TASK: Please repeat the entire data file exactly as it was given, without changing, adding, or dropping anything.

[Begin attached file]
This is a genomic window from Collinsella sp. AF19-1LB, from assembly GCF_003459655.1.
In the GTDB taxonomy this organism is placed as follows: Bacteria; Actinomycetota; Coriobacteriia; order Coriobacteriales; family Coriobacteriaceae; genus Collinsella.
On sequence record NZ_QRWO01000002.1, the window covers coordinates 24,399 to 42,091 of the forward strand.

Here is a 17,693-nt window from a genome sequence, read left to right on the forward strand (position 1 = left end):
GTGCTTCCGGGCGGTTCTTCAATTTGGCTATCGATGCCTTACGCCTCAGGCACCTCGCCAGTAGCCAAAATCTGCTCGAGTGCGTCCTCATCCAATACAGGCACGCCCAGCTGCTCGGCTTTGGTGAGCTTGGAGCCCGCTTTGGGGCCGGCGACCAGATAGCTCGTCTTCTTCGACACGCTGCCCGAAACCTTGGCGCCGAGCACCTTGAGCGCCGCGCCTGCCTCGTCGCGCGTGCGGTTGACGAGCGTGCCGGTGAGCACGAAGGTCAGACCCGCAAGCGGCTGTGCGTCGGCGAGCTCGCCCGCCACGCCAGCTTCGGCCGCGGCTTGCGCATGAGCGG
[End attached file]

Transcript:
This is a genomic window from Collinsella sp. AF19-1LB, from assembly GCF_003459655.1.
In the GTDB taxonomy this organism is placed as follows: Bacteria; Actinomycetota; Coriobacteriia; order Coriobacteriales; family Coriobacteriaceae; genus Collinsella.
On sequence record NZ_QRWO01000002.1, the window covers coordinates 24,399 to 42,091 of the forward strand.

Here is a 17,693-nt window from a genome sequence, read left to right on the forward strand (position 1 = left end):
GTGCTTCCGGGCGGTTCTTCAATTTGGCTATCGATGCCTTACGCCTCAGGCACCTCGCCAGTAGCCAAAATCTGCTCGAGTGCGTCCTCATCCAATACAGGCACGCCCAGCTGCTCGGCTTTGGTGAGCTTGGAGCCCGCTTTGGGGCCGGCGACCAGATAGCTCGTCTTCTTCGACACGCTGCCCGAAACCTTGGCGCCGAGCACCTTGAGCGCCGCGCCTGCCTCGTCGCGCGTGCGGTTGACGAGCGTGCCGGTGAGCACGAAGGTCAGACCCGCAAGCGGCTGTGCGTCGGCGAGCTCGCCCGCCACGCCAGCTTCGGCCGCGGCTTGCGCATGAGCGG